On the way down the hill we stopped into the quaint little ice cream shop. There used to be delicious handmade blueberry ice cream there. But that was replaced by Dippin' Dots and Edy's hard ice cream. We looked over the limited flavor selections. The sign listed vanilla and vanilla bean among them. We looked at the freezer and saw two similar containers. We asked which was which. The young man behind the counter quietly replied that they were both vanilla bean. So we each ordered a waffle cone with vanilla bean.

"How many scoops do you want?" he asked, almost deadpan.

"I don't know...two? Three?" Karen said, perplexed. "How much is three scoops?"

"It doesn't matter," the kid said, sounding almost forlorn. "It's all the same price."

I thought, heck, I might as well order sixty scoops and see what he says. But we each got three. As he was getting my cone, another worker entered and said to him flatly, "You're supposed to wear gloves." The kid slowly put my cone down on the counter, put on two plastic gloves and then resumed making my treat.

Karen and I sat on benches in front of the miniature General Store. The ice cream was good, just like what we could buy in a grocery store for a lot less money. Then we hiked over to Raging River. In a short time, we were floating through one of the most dizzying raft rides I've ever been on, spinning mercilessly throughout. But we hardly got wet at all. When we exited the ride, we were going to head to the Ferris wheel, but it was closed. So we walked around the Fest area. The Alpine Boblsed was running, but we didn't have any interest in riding it. We walked by the giant circus tent. Two employees were standing in front of it, one with a large snake and the other with a cockatoo. At first I thought that was a neat way to get kids to interact with the animals. But then I discovered their real motive: they wanted people to pay a dollar to have their picture taken petting the animal. We passed it by.

It was almost three o'clock. The park was scheduled to close in three hours. There really wasn't much else we felt like doing, so we headed back for the exit. As we passed by the Jollytree Theater, an older woman was sitting all by herself in the front row, waiting for Elvis to return. We walked through the exit's large gift shop, hoping to find something memorable to take home. We didn't even see any Comet merchandise. There was, however, a lot of yellow T-shirts that had a little stick figure on them, as if drawn by a small child. The stick figure was smiling and carrying what looked like a crude knife. Next to the stick figure was scrawled in a child's handwriting, "The quickest way to a man's heart is through his chest with a sharp object." Karen and I looked at it and sadly shook our heads. What a statement for a "family park" to make. As we walked away, I heard some other guests who spotted the shirt laugh and say, "That's really funny!"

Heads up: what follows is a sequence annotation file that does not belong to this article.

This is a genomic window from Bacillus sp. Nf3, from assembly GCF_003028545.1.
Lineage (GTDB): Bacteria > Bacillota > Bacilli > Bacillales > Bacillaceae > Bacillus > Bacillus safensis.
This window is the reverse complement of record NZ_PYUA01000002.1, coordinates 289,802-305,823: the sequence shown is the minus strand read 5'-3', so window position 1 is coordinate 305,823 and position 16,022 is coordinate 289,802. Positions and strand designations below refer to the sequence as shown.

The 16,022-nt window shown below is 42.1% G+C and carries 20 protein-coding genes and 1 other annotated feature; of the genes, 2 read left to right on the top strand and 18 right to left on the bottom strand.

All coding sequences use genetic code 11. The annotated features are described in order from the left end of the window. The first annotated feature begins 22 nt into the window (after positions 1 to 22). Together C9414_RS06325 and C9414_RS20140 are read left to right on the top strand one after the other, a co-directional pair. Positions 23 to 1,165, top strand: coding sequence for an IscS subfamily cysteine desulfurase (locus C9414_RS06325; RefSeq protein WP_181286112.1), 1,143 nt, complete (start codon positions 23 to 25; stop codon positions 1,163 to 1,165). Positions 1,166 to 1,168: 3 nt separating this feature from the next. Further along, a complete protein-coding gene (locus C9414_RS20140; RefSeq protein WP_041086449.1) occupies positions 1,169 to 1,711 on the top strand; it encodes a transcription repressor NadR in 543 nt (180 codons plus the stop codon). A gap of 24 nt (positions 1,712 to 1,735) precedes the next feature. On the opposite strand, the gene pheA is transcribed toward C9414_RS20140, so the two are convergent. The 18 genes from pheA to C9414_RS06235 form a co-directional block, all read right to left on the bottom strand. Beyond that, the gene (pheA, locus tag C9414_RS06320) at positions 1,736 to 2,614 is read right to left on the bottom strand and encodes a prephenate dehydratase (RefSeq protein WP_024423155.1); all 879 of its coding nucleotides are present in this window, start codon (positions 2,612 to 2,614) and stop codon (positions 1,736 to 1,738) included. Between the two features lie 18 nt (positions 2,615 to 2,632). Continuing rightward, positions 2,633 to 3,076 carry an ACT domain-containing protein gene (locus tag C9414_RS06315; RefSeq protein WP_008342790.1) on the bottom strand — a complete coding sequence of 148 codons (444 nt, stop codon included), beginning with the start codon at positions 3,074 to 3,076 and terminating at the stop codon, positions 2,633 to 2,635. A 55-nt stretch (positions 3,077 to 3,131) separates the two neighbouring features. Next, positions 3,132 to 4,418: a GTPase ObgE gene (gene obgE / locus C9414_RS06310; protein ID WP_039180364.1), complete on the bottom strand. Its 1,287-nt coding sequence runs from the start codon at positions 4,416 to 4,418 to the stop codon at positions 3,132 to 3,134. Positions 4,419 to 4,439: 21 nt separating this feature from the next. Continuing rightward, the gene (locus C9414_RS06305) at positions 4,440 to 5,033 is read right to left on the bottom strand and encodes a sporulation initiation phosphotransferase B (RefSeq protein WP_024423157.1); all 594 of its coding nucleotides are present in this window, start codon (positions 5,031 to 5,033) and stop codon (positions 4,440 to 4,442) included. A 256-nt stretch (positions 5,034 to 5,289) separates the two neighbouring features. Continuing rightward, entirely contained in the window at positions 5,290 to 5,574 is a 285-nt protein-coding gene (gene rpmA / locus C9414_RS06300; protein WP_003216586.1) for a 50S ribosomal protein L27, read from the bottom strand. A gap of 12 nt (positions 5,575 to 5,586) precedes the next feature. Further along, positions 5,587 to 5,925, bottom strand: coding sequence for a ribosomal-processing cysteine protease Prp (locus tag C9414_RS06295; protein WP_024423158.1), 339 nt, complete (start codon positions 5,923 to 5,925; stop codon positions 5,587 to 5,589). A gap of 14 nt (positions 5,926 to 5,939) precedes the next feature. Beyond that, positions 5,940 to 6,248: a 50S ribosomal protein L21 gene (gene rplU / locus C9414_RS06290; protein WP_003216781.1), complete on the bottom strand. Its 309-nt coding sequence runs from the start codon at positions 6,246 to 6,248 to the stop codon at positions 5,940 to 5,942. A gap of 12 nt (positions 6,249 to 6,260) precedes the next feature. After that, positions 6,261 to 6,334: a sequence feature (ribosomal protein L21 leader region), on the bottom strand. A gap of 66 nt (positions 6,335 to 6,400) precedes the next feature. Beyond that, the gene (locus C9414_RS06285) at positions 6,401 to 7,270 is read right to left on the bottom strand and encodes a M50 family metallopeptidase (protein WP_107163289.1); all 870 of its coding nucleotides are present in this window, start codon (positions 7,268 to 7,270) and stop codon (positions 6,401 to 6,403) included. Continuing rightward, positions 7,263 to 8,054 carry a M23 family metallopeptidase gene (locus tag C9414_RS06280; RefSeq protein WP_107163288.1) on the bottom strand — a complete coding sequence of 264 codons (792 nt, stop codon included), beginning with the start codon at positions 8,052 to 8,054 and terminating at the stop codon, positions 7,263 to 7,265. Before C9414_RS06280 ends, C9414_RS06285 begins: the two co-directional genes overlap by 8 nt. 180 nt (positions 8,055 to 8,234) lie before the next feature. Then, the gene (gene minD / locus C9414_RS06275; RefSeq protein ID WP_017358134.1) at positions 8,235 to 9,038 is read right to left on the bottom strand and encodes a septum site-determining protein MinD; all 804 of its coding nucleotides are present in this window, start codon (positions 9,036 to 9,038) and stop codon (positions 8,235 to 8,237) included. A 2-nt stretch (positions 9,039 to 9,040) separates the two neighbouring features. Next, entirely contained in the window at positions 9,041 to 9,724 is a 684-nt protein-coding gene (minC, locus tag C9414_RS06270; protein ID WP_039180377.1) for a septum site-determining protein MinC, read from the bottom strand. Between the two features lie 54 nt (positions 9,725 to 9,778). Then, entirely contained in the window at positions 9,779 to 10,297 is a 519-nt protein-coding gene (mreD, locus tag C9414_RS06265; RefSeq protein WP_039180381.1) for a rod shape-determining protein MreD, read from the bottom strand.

I guess maybe we're just out-of-touch or getting old or something. Maybe we're just incurably nostalgic. The park's new slogan stated, "Life Should Be Fun." Well, it used to be. We always had a wonderful time at the Great Escape. But gradually over the years, we've left more and more disheartened. We got that strange Six Flags feeling that we get at so many of their parks, an odd feeling of guilt thinking we should be having more fun. On this trip we spent less money there than probably any other park we've ever been to. Were we getting tired of parks? On our recent trips to Knoebel's and Kennywood and even Cedar Point we had a lot of fun and were happy to spend a lot more money -- and we didn't even get into those parks for free! So what did Great Escape do wrong? Maybe nothing. Maybe everything. The park has chosen to move forward and take on a new identity, one of a generic Six Flags property. With another Six Flags property a short distance from our house, why should we bother driving so far to the Great Escape? What brought us back there time and time again has gradually disappeared. The only thing we would go back for (besides the fact that it would be free) would be to see Jungle Land when it re-opened...but I noticed on the park map that it was no longer even listed.

Farewell, Storytown. Your time, like Charlie Wood's, has passed.